By Luisa Maria Jacinta C. Jocson, Reporter

THE President’s rejection of the proposal to reduce tariffs on rice imports will help stabilize prices, as supply receives a boost from domestic farmers, who get to bring in their harvest without disruption from cheap imports, analysts said.

Raul Q. Montemayor, chairman of the Federation of Free Farmers, said the organization supports the Palace’s decision not to lower tariffs.

“Harvests are already starting, there will be no supply problem until the end of the year, and because of increased supply, prices will naturally go down and stabilize,” he said in a Viber message.

“But at some point next year, we will still have to import because our total annual output is enough for only about 80% of our annual (demand),” he added.

President Ferdinand R. Marcos, Jr. last week rejected a proposal from the economic team to cut the tariff on imported rice to as low as 0% from 35%.

Samahang Industriya ng Agrikultura (SINAG) last week expressed its support for the Palace’s decision, calling it a “significant milestone for the agriculture sector.”

SINAG Executive Director Jayson H. Cainglet said that issues driving up rice prices include distribution gaps and hoarding and profiteering.

“Even if the executive order on tariff reduction was signed, it would not have solved these problems,” he said in a Viber message.

“We have no rice shortage, we are safe beyond the first quarter of next year. (There is) no basis for tariff reduction,” he added.

Philippine Chamber of Commerce and Industry President George T. Barcelon said that the rejection likely means that Mr. Marcos prefers sticking to the temporary price cap.

“This would allow the economics of supply and demand to play out… What’s important is for the government to be vigilant regarding hoarders and price manipulators. Policies to maintain price stability in the food commodities are fundamental to containing inflation to help low-income earners,” he said in a Viber message.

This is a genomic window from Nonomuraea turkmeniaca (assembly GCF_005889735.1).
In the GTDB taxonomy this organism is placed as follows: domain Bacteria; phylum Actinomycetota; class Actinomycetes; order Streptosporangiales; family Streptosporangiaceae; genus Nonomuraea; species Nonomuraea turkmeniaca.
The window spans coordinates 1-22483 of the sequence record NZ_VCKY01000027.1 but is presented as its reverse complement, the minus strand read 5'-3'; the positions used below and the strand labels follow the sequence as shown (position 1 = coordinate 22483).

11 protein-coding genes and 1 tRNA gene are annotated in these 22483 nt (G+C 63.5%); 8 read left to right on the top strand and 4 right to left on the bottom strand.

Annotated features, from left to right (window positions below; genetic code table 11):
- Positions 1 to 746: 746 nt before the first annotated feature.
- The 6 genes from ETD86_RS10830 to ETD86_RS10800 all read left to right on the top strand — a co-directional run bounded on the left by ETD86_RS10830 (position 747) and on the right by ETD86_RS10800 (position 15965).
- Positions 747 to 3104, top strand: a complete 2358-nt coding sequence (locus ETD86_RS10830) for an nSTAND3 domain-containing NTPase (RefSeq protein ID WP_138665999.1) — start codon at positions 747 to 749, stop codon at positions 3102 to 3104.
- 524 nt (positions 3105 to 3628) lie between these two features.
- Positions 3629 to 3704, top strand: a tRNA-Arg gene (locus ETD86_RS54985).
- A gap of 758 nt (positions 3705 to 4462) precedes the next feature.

By executive order, rice retail prices were capped at P45 a kilo for well-milled rice and P41 for regular-milled rice, starting Sept. 5.

To address spiraling prices, Mr. Montemayor said that the government should still manage imports to prevent depressing the price of palay (unmilled rice) and disincentivizing farmers.

“Otherwise, we will end up becoming even more reliant on imports at a time when international prices are rising, and countries are restricting their exports.”

“We can resolve hoarding, profiteering and smuggling — if we can finally convict those involved. We have zero convictions despite all the raids, padlocking, seizures. That’s why these people remain emboldened,” he said.

“The problem is the distribution gaps; especially the market abuse of a few importer-traders and those involved in profiteering. The government must finally sustain support and subsidies to increase our rice yield,” he added.

If cost of production can be reduced to P10-12 per kilogram and farmgate prices are at P18-20 per kilogram, then well-milled rice prices could fall to as little as P36-38 per kilogram, Mr. Cainglet said.

On the other hand, Foundation for Economic Freedom President Calixto V. Chikiamco said that complying with the rice caps would have helped if the tariff cut was approved.

“The recent rejection is disappointing… In fact, the rice price cap would be rendered unnecessary as traders would be able to offer regular rice at P41 per kilo and well-milled rice at P45 per kilo without the 35% tariff,” he said.

Mr. Chikiamco said higher prices may likely lead to an imbalance of supply and demand. He also noted that the only way to stabilize prices is to “flood the market with rice.

“However, the National Food Authority can no longer import rice.  It has also not built enough reserves,” he said.

“Without sufficient reserves, especially during the lean season from late December to March, any disruption from adverse weather conditions can cause a further imbalance in supply and demand and cause prices to skyrocket.  By that time, the government may be helpless to do anything about it,” he added.

The US Department of Agriculture (USDA) last month downgraded its forecast for Philippine rice production due to crop damage caused by typhoons.

Milled rice production is estimated to slip to 12.55 million metric tons (MT) for the market year 2023-2024, lower than its previous forecast of 12.6 million MT.

Rice imports are also expected to decrease to 3.5 million MT, down from the USDA’s earlier estimate of 3.8 million MT.